Many might be surprised to learn that even where an employee such as Nedry has deliberately committed a criminal act in the course of his employment, his employer could still be responsible for the consequences of that act. There are a number of situations where this has been held to be the case, such as where an employee attacks a customer e.g. nightclub bouncer and where an employee attacked other employees in the course of doing their job. In these cases, a court will carefully consider whether it is justified for the employer to be responsible for the actions of their employee.

When determining whether an employer should be held responsible for the deliberate wrongful act of their employee, the court will look at, amongst other things, the opportunity that the employer gave to their employee to abuse their power and the vulnerability of potential victims to the wrongful exercise of the employee’s power.

In this case, Jurassic Park appears to have given Nedry unlimited power over the computer systems. He was the only one who could operate them and was also able to effectively lock anyone else out of the system. There appears to have been no system of supervision of his work. What is particularly striking is that there appears to be no inbuilt system preventing employees from turning off the fences. If Jurassic Park was being built today, it seems likely that there would be some protections in place to ensure that vital systems such as the fences could not be turned off or at the very least required the co-operation of more than one senior employee. It seems unlikely that it would have been onerous for Jurassic Park to have set up a system whereby in order to turn off vital systems, passwords/keys/other forms of identification were needed from two people. This in itself would have prevented one rogue employee from taking the entire system down. As it was, Jurassic Park appears to have vested too much power in one employee with insufficient safeguards and supervision to ensure that this power could not be abused.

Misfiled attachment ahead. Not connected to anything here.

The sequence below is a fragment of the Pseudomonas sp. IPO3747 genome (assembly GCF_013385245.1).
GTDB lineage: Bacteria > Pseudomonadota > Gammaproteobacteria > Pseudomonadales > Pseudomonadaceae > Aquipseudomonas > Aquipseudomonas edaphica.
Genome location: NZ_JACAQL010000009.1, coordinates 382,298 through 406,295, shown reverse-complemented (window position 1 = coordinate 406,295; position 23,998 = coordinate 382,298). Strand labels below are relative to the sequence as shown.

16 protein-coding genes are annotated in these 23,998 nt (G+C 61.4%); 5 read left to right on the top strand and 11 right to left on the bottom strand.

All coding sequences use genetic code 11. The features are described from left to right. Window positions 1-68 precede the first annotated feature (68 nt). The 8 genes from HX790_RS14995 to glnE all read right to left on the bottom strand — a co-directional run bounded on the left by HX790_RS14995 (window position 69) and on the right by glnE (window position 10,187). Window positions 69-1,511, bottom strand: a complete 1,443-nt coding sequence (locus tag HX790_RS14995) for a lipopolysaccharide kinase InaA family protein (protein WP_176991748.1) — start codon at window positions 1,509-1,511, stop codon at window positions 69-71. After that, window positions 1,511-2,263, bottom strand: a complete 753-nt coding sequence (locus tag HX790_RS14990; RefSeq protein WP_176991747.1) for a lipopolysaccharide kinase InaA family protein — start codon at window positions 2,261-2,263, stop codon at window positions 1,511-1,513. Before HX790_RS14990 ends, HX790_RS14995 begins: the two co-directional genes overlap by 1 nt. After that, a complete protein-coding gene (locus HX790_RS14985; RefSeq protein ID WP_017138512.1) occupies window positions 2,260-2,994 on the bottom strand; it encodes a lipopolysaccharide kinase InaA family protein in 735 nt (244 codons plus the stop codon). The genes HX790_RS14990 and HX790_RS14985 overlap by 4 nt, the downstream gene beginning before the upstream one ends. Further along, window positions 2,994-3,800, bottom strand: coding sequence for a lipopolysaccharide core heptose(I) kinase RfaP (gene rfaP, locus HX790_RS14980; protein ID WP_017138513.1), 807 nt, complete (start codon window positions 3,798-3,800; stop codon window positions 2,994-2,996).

It should also have been clear on even a basic risk analysis that if Nedry was to abuse his power and disable the security systems, this would make any other employees or guests vulnerable to serious injury or death. Their only back up to the security fences on an island filled with dinosaurs appears to have been one armed gamekeeper. This seems inadequate at best and does not suggest that the safety of their guests was the highest priority for Jurassic Park.